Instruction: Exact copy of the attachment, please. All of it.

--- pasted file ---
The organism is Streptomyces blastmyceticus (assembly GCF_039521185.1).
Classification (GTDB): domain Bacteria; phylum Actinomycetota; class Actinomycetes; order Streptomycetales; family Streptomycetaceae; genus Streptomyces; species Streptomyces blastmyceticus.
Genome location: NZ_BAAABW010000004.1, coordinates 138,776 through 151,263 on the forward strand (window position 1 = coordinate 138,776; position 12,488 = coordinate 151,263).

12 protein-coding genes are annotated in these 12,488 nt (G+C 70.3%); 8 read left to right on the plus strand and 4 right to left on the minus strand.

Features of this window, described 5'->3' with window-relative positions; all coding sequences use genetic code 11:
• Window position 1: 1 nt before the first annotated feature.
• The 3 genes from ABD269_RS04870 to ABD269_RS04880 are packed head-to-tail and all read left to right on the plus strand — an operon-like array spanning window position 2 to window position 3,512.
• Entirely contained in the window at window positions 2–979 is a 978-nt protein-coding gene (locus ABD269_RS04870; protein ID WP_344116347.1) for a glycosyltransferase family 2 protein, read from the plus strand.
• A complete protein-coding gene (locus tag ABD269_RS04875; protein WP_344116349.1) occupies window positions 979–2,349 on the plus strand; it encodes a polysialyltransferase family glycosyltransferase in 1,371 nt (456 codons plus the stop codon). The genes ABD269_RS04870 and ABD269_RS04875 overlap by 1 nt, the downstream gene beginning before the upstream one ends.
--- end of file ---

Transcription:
The organism is Streptomyces blastmyceticus (assembly GCF_039521185.1).
Classification (GTDB): domain Bacteria; phylum Actinomycetota; class Actinomycetes; order Streptomycetales; family Streptomycetaceae; genus Streptomyces; species Streptomyces blastmyceticus.
Genome location: NZ_BAAABW010000004.1, coordinates 138,776 through 151,263 on the forward strand (window position 1 = coordinate 138,776; position 12,488 = coordinate 151,263).

12 protein-coding genes are annotated in these 12,488 nt (G+C 70.3%); 8 read left to right on the plus strand and 4 right to left on the minus strand.

Features of this window, described 5'->3' with window-relative positions; all coding sequences use genetic code 11:
• Window position 1: 1 nt before the first annotated feature.
• The 3 genes from ABD269_RS04870 to ABD269_RS04880 are packed head-to-tail and all read left to right on the plus strand — an operon-like array spanning window position 2 to window position 3,512.
• Entirely contained in the window at window positions 2–979 is a 978-nt protein-coding gene (locus ABD269_RS04870; protein ID WP_344116347.1) for a glycosyltransferase family 2 protein, read from the plus strand.
• A complete protein-coding gene (locus tag ABD269_RS04875; protein WP_344116349.1) occupies window positions 979–2,349 on the plus strand; it encodes a polysialyltransferase family glycosyltransferase in 1,371 nt (456 codons plus the stop codon). The genes ABD269_RS04870 and ABD269_RS04875 overlap by 1 nt, the downstream gene beginning before the upstream one ends.